You do need a book because the techniques that make C++ effective are not easily picked up from a few blogs on specific topics—and of course blogs also suffer from mistakes, being dated, and poor explanations. Often, they also focus on advanced new stuff and ignore the essential fundamentals.

I recommend my Programming: Principles and Practice Using C++ (2nd Edition) for people just beginning to learn to program, and A Tour of C++ (2nd Edition) for people who are already programmers and need to know about modern C++. People with a strong mathematical background can start with Peter Gottschling‘s Discovering Modern C++: An Intensive Course for Scientists, Engineers, and Programmers.

Once you start using C++ for real, you need a set of guidelines to distinguish what can be done and what is good practice. For that, I recommend the C++ Core Guidelines on GitHub.

For good brief explanations of individual language features and standard-library functions, I recommend

#4. What are the differences between a pointer variable and a reference variable in C++?

To learn more about references and pointers, check out Learn C++. 😊

Both are represented in memory as a machine address. The difference is in their use.

To initialize a pointer, you give it the address of an object:

int x = 7;
int* p1 = &x;
int* p2 = new int{9};

To read and write through a pointer, we use the dereference operator (*):

*p1 = 9;       // write through p1
int y = *p2;   // read through p2

When we assign one pointer to another, they will both point to the same object:

p1 = p2;       // now p1 p2 both point to the int with the value 9
*p2 = 99;      // write 99 through p2
int z = *p1;   // reading through p1, z becomes 99 (not 9)

Note that a pointer can point to different objects during its lifetime. That’s a major difference from references. A reference is bound to an object when it is created and cannot be made to refer to another.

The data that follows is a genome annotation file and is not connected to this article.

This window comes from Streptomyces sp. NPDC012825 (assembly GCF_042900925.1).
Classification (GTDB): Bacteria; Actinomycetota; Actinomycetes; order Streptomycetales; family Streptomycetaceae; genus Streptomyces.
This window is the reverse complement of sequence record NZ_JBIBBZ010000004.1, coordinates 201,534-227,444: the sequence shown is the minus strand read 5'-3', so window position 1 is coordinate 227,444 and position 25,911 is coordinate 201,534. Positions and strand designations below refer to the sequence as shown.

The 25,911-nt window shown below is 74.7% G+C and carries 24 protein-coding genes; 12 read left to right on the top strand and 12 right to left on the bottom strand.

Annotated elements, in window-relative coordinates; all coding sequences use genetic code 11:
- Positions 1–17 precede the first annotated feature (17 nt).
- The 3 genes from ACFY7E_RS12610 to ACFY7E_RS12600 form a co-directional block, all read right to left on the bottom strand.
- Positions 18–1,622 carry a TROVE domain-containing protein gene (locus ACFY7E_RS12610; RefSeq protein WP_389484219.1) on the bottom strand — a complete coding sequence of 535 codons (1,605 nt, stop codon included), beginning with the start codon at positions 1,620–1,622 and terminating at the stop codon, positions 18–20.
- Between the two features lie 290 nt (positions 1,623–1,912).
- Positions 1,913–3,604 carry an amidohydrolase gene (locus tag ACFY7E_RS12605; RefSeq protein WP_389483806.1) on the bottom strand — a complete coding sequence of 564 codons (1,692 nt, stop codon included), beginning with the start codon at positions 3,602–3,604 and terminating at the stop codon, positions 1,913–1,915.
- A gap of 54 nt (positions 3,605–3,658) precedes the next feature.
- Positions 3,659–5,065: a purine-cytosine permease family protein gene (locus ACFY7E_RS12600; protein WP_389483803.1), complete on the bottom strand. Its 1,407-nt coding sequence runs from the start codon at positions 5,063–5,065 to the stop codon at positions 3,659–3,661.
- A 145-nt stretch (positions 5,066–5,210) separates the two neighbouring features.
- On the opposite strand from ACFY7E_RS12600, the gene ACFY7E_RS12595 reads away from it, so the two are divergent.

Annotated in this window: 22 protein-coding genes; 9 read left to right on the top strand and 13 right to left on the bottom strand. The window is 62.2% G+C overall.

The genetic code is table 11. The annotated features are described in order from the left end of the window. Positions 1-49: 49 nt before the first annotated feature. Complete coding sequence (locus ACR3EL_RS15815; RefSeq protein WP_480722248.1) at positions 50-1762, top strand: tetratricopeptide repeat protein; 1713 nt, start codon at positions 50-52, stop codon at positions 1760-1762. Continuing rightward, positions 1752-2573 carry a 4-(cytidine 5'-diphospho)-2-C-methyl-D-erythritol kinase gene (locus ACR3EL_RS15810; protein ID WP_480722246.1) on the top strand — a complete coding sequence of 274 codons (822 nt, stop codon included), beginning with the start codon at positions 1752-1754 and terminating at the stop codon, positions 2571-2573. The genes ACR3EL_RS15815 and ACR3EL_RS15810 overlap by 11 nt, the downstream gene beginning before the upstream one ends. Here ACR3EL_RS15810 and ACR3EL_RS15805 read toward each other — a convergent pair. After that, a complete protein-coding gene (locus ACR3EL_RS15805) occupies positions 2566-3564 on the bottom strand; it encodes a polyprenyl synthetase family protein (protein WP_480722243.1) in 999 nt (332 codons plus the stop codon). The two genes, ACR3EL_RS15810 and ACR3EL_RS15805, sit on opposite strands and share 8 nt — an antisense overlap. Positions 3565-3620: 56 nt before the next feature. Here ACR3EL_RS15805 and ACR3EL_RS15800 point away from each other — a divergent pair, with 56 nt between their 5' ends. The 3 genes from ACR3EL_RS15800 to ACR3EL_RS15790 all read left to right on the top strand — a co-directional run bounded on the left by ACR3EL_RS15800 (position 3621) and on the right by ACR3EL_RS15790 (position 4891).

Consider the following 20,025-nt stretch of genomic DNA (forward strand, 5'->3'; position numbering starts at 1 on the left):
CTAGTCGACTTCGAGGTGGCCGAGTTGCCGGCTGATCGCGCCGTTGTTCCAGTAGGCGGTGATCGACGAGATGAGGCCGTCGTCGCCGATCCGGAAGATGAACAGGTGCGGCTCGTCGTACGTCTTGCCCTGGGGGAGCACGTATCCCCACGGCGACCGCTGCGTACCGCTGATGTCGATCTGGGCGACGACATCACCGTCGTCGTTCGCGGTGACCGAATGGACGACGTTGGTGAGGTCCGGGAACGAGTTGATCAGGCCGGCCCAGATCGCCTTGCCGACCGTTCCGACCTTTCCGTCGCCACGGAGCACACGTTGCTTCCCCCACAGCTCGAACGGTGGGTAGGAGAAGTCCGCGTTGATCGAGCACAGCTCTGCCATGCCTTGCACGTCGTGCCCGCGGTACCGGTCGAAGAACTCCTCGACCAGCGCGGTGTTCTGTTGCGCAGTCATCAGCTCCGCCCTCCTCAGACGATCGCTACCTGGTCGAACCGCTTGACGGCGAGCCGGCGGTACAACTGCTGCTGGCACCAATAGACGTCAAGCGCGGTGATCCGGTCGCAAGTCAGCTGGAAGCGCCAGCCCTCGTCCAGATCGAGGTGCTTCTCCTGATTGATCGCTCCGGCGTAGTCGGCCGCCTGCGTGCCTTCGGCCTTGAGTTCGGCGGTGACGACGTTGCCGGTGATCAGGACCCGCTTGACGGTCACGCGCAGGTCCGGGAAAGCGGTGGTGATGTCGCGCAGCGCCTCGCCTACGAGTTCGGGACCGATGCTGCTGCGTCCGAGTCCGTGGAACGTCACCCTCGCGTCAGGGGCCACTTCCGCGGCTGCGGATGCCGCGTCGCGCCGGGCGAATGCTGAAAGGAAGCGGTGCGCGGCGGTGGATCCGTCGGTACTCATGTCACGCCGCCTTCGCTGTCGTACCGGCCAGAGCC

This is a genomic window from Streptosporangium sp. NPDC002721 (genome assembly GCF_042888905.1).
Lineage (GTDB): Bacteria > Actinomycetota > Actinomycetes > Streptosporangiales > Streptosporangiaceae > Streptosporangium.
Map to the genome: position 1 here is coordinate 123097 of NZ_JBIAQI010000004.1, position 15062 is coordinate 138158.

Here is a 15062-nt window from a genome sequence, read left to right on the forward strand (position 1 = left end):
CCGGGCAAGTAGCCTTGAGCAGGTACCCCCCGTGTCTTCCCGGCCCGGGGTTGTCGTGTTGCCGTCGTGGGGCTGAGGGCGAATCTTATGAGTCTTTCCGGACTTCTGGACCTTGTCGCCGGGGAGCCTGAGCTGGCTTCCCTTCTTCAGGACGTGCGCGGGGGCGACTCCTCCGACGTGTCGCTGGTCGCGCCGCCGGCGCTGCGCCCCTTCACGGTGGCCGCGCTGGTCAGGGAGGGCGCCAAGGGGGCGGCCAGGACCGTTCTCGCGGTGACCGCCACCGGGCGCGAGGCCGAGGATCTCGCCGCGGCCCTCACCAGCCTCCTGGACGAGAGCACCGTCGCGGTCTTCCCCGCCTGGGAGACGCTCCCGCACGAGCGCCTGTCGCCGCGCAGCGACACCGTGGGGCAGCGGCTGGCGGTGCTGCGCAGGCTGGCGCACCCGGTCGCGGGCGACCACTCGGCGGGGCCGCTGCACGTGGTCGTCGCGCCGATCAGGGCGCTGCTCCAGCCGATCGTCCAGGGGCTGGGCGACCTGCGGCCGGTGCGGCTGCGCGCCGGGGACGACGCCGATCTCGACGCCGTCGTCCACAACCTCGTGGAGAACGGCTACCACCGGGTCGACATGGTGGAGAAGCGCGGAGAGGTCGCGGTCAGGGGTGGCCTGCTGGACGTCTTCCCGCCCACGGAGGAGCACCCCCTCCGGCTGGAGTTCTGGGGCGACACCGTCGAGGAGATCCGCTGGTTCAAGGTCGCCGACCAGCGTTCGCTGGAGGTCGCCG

For references, dereferencing is implicit. You initialize a reference with an object and the reference takes its address.

int x = 7;
int& r1 = x;
int& r2 = *new int{9};

Operator new returns a pointer, so I had to dereference it before assigning using it to initialize the reference.

To read and write through a reference, we just use the reference’s name (no explicit dereferencing):

r1 = 9;        // write through r1
int y = r2;    // read through r2

When we assign one reference to another, the value referred to will be copied:

r1 = r2;       // now p1 and p2 both have the value 9
r1 = 99;       // write 99 through r1
int z = r2;    // reading through r2, z becomes 9 (not 99)

Both references and pointers are frequently used as function arguments:

void f(int* p)

    if (p == nullptr) return;
    // ...

void g(int& r)
    // ...

int x = 7;

A pointer can be the nullptr, so we have to consider whether it points to anything. A reference can be assumed to refer to something.

#5. How do I iterate over the words of a string?


Use a stringstream, but how do you define “a word”? Consider “Mary had a little lamb.” Is the last word “lamb” or “lamb.”? If there is no punctuation, it is easy:

vector<string> split(const string& s)
    stringstream ss(s);
    vector<string> words;
    for (string w; ss>>w; ) words.push_back(w);
    return words;

auto words = split("here is a simple example");   // five words
for (auto& w : words) cout << w << '\n';

or just:

for (auto& w : split("here is a simple example")) cout << w << '\n';

By default, the >> operator skips whitespace. If we want arbitrary sets of delimiters, things get a bit more messy:

template<typename Delim>
string get_word(istream& ss, Delim d)
    string word;
    for (char ch; ss.get(ch); )    // skip delimiters
        if (!d(ch)) {
    for (char ch; ss.get(ch); )    // collect word
        if (!d(ch))
    return word;

The d is an operation telling whether a character is a delimiter and I return "" (the empty string) to indicate that there wasn’t a word to return.

vector<string> split(const string& s, const string& delim)
    stringstream ss(s);
    auto del = [&](char ch) { for (auto x : delim) if (x == ch) return true; return false; };

    vector<string> words;
    for (string w; (w = get_word(ss, del))!= ""; ) words.push_back(w);
    return words;

auto words = split("Now! Here is something different; or is it? ", "!.,;? ");
for (auto& w : words) cout << w << '\n';

If you have the C++20 Range library, you don’t have to write something like this yourself but can use a split_view.

Bjarne Stroustrup is a Technical Fellow and Managing Director at Morgan Stanley in New York City and a Visiting Professor at Columbia University. He’s also the creator of C++.

For more information on C++20: